Date: Wed, 27 May 2020 21:10:18 +0300 From: Dmitry Samersoff <dms@...ersoff.net> To: musl@...ts.openwall.com, Rich Felker <dalias@...c.org>, Alexander Scherbatiy <alexander.scherbatiy@...l-sw.com> Cc: Markus Wichmann <nullplan@....net> Subject: Re: Shared library loading Hello Alexander, > The "b" library loading works on my Ubuntu 19.10 and > fails on Alpine 3.11.6 with message: > dlopen failed: Error loading shared library liba.so: No such file or > directory (needed by /root/load-lib-sample/bin/b/libb.so) > Should it work on Alpine with musl libc as well? 1. You explicitly load library with a path (.../liba.so) 2. You are explicitly loading another library (.../libb.so) 3. Linker find liba.so in the appropriate section of libb.so and attempts to load it from syspath (LD_LIBRARY_PATH etc) 4. Linker doesn't find it. Musl return error on this step but glibc and BSD go further. 5. Linker compares short names of already loaded library and the required one 6. It matches, so Linker decides to resolve I didn't find any specification that dictates one or other behavior, so it could not be considered as a bug. -Dmitry On 25.05.2020 20:46, Rich Felker wrote: > On Mon, May 25, 2020 at 08:26:51PM +0300, Alexander Scherbatiy wrote: >> On 22.05.2020 21:25, Rich Felker wrote: >> >>> The concept here is that non-pathname library names should be loaded >> >from the library path and not replaced by something (typically a >>> "module" or "plug-in") in a different, explicitly-loaded location that >>> happens to have a colliding base filename. >>> >>> For example suppose your application loads modules from $libdir/myapp/ >>> and has a module named "libfoo.so". Unbeknownst to you, there's also a >>> "libfoo.so" in the system paths, and some library you potentially load >>> indirectly (maybe the GPU driver for some video hardware you've never >>> heard of) depends on "libfoo.so". >>> >>> If dlopen("$libdir/myapp/libfoo.so") had put "libfoo.so" in the >>> namespace such that it would satisfy future load requests for the name >>> "libfoo.so", the subsequent load would break due to getting the wrong >>> (unrelated) library. >> Is it correct that RTLD_GLOBAL flag is in some kind of obsolete in >> musl because calling >> dlopen("$libdir/myapp/libfoo.so", RTLD_NOW | RTLD_GLOBAL); >> dlopen("$libdir2/myapp2/libbar.so", RTLD_LAZY); >> >> does not allow libbar.so to find library $libdir/myapp/libfoo.so >> which it is depend on? > > This is not what RTLD_GLOBAL means. RTLD_GLOBAL is a matter of whether > the library's symbols appear in the global symbol namespace to resolve > relocations in future-loaded libraries and dlsym with RTLD_DEFAULT. It > has nothing to do with whether the library is visible for satisfying > DT_NEEDED. The library is *always* visible for this purpose. > >> What is the suggested way in musl to load $libdir/myapp/libfoo.so >> from a custom directory so libbar.so can find it? > > Probably putting the dir in your application's rpath (or in the rpath > of libbar). dlopen is not a tool for (effectively) adding additional > directories to the library search path. > > Rich >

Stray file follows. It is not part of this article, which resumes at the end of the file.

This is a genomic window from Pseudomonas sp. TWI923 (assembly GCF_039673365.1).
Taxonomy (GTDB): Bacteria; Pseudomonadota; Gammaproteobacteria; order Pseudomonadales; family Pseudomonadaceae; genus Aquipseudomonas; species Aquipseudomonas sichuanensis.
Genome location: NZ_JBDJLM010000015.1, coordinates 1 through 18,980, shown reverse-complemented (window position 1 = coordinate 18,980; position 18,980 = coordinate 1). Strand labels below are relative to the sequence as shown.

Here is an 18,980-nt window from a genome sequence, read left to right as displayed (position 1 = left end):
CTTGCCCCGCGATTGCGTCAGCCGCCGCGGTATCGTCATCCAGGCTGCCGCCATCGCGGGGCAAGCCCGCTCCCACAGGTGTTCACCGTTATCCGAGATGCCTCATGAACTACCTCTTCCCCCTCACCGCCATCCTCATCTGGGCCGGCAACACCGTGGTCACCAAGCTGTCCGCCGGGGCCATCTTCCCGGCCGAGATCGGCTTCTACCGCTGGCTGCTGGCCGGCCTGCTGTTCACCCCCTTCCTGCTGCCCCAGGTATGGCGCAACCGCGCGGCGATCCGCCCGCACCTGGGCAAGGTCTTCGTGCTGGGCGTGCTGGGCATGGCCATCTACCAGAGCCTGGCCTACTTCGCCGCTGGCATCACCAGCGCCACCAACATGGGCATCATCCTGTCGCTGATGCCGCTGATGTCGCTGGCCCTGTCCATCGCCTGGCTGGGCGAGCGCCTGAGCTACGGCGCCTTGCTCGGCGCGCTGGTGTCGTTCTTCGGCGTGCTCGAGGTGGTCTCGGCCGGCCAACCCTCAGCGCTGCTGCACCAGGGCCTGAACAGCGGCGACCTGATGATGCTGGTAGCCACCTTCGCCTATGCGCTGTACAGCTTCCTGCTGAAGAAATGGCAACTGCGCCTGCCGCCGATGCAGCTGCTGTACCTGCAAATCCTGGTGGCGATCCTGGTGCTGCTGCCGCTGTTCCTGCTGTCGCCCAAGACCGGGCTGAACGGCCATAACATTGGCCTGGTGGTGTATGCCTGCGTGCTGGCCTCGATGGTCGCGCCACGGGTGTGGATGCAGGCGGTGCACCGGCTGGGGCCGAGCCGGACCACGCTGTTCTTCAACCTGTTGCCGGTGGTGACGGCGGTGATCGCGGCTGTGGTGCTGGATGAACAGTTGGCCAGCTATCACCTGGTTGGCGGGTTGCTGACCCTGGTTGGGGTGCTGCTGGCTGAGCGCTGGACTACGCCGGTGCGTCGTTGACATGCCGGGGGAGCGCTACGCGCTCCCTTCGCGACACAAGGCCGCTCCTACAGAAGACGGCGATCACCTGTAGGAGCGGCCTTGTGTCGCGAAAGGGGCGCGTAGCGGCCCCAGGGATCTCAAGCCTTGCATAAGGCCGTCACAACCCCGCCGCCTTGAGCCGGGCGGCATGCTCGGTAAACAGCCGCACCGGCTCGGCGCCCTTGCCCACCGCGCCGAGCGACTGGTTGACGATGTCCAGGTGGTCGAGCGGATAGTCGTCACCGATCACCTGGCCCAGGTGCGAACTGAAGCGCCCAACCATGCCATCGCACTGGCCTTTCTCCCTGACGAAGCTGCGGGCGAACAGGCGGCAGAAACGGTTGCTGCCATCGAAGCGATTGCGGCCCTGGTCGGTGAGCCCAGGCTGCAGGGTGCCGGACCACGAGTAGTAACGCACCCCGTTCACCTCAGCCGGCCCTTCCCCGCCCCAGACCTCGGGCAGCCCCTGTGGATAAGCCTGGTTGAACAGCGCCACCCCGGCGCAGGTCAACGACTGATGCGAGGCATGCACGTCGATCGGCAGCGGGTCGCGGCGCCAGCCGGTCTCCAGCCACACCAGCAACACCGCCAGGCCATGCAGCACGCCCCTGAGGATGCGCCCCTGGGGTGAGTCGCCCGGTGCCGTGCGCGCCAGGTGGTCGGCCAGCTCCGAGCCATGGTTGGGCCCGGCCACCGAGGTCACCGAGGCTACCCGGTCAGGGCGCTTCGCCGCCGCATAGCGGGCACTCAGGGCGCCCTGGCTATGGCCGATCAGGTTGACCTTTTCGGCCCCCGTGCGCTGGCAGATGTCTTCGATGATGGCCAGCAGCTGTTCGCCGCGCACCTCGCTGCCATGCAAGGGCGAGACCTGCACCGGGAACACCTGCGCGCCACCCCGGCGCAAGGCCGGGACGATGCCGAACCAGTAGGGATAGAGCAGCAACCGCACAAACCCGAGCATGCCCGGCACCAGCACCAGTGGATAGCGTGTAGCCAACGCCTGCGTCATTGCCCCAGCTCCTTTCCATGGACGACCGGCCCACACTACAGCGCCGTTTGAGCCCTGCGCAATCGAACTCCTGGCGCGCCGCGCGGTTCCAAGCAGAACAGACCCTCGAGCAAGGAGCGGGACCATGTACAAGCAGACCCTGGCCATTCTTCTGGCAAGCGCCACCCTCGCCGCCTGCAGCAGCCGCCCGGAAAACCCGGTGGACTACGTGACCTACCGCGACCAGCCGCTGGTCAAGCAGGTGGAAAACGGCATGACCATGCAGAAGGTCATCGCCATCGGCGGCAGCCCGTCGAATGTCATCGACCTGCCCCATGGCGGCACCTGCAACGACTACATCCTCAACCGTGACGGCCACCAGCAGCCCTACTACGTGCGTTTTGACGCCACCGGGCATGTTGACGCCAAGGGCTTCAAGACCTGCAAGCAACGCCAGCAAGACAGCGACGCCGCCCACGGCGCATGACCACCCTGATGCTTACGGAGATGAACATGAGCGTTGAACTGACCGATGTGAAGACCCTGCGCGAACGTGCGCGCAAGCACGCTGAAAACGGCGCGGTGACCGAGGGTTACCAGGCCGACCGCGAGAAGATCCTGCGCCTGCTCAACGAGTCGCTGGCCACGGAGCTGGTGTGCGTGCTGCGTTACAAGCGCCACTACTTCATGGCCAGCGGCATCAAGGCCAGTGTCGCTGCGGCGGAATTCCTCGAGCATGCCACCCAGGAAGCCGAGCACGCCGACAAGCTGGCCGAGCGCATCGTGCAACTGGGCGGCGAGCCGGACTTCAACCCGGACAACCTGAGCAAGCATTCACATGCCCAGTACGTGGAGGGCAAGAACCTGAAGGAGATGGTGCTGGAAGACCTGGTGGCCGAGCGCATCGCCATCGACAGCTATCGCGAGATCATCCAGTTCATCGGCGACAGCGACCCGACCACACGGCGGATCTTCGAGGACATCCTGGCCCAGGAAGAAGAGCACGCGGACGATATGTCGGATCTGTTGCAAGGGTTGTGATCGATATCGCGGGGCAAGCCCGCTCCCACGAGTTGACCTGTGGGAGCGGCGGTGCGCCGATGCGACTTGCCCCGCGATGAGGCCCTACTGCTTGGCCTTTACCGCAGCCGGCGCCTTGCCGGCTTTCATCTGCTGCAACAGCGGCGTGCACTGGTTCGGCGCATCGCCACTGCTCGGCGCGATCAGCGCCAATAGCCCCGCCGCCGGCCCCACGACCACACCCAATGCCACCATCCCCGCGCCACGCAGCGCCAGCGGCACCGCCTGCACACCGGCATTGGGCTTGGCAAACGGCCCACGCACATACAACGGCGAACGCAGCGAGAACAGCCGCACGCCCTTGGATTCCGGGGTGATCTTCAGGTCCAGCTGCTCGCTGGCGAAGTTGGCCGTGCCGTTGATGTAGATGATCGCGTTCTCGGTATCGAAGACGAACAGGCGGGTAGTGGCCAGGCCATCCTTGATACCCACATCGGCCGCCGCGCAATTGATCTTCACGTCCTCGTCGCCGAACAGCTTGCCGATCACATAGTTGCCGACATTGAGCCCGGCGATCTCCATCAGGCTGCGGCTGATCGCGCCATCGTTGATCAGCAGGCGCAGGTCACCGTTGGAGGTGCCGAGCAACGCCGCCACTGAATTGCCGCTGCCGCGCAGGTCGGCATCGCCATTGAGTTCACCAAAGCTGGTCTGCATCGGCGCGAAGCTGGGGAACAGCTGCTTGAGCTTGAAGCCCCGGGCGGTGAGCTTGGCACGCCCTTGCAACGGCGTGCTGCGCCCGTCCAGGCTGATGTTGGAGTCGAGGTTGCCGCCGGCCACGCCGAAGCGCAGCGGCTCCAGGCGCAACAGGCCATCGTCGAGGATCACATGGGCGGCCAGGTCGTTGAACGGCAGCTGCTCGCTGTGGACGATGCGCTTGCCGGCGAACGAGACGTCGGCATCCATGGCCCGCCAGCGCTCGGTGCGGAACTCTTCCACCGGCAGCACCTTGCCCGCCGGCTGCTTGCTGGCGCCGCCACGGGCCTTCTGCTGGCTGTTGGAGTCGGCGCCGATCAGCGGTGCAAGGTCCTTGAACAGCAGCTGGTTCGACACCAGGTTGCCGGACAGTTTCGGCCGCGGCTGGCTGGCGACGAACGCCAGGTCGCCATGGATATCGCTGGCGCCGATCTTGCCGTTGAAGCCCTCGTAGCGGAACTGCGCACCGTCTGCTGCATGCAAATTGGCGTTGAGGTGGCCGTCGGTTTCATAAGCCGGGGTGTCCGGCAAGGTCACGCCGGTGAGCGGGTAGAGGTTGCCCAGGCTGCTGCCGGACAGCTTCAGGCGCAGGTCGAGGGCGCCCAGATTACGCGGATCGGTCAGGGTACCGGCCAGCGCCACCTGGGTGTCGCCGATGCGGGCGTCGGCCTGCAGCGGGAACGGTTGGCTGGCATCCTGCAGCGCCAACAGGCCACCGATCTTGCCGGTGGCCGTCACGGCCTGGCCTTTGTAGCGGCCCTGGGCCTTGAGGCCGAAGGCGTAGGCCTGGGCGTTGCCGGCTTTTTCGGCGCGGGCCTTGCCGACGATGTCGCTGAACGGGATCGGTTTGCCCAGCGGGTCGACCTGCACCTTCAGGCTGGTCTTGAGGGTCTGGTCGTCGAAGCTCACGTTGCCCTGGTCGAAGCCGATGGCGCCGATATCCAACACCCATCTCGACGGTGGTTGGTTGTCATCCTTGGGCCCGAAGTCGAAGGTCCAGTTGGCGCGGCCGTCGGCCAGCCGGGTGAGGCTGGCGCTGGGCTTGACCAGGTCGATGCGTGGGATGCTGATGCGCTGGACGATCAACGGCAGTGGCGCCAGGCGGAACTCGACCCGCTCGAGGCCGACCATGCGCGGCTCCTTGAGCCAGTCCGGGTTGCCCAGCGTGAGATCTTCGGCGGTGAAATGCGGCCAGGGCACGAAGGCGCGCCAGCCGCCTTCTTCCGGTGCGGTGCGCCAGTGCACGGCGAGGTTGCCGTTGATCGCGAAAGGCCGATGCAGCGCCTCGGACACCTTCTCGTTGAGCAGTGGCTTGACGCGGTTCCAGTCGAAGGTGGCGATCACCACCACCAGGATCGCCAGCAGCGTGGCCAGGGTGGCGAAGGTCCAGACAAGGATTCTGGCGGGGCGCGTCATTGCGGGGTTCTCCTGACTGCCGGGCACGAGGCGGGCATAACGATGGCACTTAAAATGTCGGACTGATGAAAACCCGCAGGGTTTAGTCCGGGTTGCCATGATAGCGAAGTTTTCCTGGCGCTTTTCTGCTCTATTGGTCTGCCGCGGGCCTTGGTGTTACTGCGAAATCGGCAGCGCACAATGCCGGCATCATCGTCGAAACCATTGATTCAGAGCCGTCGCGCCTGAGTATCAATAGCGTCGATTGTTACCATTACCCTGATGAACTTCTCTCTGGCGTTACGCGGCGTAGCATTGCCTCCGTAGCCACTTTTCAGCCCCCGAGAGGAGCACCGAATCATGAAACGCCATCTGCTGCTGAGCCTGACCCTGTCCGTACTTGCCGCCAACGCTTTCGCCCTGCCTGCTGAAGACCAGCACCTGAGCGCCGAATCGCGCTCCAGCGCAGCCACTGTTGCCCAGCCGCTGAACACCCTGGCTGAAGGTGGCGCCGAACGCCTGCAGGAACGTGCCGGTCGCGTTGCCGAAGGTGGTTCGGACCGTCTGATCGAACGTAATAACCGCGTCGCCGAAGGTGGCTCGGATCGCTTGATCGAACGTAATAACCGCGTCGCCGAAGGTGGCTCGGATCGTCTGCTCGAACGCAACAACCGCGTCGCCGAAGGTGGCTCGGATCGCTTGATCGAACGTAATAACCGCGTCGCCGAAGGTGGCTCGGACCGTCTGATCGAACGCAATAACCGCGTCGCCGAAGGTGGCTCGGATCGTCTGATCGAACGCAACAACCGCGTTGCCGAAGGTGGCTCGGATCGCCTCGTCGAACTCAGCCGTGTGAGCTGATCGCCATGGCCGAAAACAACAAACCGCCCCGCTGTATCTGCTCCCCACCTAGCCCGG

Powered by blists - more mailing lists
Confused about mailing lists and their use? Read about mailing lists on Wikipedia and check out these guidelines on proper formatting of your messages.